Cultivating Empathy in and beyond the Classroom

We continuously learn from every single thing that is going on around us. While walking on the street, we learn from the different ways strangers walk. We learn from the way people we know talk to one another. Our observations and reflections of the world reinforce the perspectives we have in our minds. As we teach continuously, there are countless opportunities to reinforce values and skills we wish to imprint in children. Making observations and reflecting on our learning forms part of the process of developing empathy.

Empathy is gaining ground as a concept and as a skill that is generally accepted to be extremely important for children and adults alike to develop. The corollary to the premise that our actions continuously shape the learning experiences of others around us is that “if we create certain social contexts, we will create certain types of minds” (Gilbert 2014). This encourages us to approach the way we plan to instill empathy in our children in a more systemic, comprehensive way. Perspective-taking and compassion especially are two facets of empathy that can be greatly influenced by the social context that our schools build. We will briefly touch upon how this can happen in the classroom, and then focus on examples of how it can happen outside the classroom.

Cultivating empathy in the classroom happens in many different ways (Miller-Leiber, Tissiere, and Bialek 2017). It starts with the positive personal relationships between educators and students. Support systems, both academic and behavioral, are also critical domains of the classroom and can serve empathy-building. Restorative justice practices are a great example of such positive support systems. Finally, empathy can be practiced through specific units or activities. Each of these domains can be tapped into and integrated into a comprehensive approach to cultivate empathy in the classroom.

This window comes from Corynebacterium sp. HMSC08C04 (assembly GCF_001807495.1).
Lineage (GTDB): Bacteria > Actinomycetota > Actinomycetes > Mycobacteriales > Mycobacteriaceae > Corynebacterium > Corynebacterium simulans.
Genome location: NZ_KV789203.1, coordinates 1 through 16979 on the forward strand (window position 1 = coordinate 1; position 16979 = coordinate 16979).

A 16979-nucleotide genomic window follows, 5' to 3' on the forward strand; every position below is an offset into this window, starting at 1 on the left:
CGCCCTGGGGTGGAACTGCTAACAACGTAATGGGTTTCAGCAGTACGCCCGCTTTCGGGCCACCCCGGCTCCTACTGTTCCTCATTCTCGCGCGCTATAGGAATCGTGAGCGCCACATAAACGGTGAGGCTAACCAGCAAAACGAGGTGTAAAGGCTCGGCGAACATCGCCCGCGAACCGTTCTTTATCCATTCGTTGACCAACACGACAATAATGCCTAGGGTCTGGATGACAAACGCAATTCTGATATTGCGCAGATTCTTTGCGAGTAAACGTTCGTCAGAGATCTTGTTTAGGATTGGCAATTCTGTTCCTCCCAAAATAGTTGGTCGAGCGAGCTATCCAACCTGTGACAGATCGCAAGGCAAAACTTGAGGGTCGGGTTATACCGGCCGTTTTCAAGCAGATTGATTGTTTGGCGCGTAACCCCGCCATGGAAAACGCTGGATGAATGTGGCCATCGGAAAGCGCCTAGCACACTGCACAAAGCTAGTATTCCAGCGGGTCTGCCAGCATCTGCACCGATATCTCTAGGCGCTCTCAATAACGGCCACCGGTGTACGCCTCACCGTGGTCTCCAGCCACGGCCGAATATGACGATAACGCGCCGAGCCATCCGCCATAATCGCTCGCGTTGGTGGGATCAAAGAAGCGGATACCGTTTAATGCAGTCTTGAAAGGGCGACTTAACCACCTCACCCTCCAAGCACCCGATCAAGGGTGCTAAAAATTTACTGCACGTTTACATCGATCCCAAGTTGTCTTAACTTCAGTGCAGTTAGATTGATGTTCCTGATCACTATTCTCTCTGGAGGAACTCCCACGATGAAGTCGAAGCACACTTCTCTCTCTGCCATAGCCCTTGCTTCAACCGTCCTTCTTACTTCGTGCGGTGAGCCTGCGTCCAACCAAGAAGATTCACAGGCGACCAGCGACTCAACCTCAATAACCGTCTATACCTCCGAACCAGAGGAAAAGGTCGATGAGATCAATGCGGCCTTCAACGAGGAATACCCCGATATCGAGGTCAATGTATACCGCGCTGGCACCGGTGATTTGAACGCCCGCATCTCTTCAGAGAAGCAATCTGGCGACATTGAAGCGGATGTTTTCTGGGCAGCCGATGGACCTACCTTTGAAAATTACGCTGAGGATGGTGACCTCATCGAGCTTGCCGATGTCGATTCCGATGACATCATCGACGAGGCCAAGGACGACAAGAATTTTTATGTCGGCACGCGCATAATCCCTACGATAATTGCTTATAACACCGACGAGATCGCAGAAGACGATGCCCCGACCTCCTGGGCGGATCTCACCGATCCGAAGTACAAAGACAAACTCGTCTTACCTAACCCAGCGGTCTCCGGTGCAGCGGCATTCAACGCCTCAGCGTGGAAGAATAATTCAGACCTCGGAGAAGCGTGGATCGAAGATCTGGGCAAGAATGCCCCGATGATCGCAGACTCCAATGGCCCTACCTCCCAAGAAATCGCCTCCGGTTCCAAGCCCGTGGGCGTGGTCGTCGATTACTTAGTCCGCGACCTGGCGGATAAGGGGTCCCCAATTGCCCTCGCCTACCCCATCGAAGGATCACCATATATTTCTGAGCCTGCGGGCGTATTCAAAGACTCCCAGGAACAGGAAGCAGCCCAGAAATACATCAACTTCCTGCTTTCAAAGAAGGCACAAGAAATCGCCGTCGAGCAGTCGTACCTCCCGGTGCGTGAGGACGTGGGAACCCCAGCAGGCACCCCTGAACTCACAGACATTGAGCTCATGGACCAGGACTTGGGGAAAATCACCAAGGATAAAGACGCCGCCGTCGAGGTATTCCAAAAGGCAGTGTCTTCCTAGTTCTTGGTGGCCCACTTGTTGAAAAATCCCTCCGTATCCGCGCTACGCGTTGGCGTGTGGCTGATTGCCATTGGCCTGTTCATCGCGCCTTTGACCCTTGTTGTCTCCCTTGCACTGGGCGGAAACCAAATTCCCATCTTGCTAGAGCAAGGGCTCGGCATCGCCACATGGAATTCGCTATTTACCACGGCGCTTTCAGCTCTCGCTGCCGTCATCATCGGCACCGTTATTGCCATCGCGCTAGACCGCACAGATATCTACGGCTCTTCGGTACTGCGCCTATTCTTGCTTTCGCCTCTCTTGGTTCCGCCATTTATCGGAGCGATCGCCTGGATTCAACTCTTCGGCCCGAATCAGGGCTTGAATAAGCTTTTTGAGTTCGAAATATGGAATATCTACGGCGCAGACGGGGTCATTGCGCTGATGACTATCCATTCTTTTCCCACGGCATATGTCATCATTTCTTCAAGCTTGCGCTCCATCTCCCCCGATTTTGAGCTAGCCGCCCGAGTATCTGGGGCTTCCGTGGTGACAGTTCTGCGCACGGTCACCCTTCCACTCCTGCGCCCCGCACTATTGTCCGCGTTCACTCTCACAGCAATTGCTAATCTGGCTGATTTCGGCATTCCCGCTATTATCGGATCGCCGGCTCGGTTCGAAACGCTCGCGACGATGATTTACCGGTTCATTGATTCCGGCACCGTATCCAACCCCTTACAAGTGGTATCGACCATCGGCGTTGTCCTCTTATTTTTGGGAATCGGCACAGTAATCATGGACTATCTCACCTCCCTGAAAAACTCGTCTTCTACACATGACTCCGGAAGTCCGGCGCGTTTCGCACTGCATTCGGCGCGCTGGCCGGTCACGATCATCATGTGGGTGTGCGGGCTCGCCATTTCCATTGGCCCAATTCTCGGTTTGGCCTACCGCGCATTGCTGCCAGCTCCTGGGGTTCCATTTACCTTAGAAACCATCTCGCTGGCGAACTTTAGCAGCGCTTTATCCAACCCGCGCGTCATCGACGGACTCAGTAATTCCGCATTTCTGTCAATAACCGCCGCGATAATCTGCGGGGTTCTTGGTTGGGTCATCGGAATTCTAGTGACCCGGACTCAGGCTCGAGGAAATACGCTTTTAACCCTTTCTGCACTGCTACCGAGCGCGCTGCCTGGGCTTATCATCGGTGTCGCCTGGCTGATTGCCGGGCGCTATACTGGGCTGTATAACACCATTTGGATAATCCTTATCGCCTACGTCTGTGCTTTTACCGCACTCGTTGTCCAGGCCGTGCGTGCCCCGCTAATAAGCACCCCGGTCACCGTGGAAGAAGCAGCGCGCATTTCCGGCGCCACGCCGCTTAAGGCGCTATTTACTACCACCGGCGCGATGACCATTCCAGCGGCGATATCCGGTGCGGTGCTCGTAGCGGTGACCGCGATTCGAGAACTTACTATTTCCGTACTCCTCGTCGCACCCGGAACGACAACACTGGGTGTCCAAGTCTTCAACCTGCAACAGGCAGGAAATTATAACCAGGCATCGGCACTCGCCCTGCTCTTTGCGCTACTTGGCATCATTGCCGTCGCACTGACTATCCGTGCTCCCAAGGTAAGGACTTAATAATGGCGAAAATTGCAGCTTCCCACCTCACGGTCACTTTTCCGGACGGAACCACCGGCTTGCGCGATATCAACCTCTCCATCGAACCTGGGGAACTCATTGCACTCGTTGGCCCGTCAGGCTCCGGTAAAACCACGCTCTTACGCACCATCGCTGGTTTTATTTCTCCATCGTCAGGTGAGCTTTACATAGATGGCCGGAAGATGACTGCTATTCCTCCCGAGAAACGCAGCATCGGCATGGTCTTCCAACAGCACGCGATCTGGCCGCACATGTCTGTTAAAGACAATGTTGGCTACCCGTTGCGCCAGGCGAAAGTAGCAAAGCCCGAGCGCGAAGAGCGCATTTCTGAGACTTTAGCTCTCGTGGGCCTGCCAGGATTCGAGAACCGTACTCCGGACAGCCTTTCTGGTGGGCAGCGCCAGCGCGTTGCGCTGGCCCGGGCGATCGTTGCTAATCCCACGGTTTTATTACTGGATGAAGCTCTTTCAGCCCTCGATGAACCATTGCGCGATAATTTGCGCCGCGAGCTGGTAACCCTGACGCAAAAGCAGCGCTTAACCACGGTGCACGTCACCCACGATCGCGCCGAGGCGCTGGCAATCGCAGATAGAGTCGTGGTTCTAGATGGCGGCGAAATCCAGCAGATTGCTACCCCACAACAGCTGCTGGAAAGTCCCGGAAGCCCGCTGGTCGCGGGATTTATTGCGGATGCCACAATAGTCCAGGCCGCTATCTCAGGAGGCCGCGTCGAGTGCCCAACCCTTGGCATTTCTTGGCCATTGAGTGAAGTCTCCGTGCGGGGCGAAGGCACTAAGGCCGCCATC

What about beyond the classroom? How can a social context that builds empathy be cultivated throughout the school? Asking the question is opening up our perspective to consider how empathy can be encouraged in all aspects of school. In this article, we will focus on how community is built and how the spaces in school are designed to cultivate empathy.

Building a school community that is visibly inclusive of all its members goes a long way to support the development of children’s compassion and offers authentic opportunities for perspective-taking. Aside from teachers, other workers may not be as visible in supporting the school community; for example, those who work in offices, building maintenance or in security. Children will tend to model the behavior that other adults, mostly the educators they know, have when they interact with these other members of the community.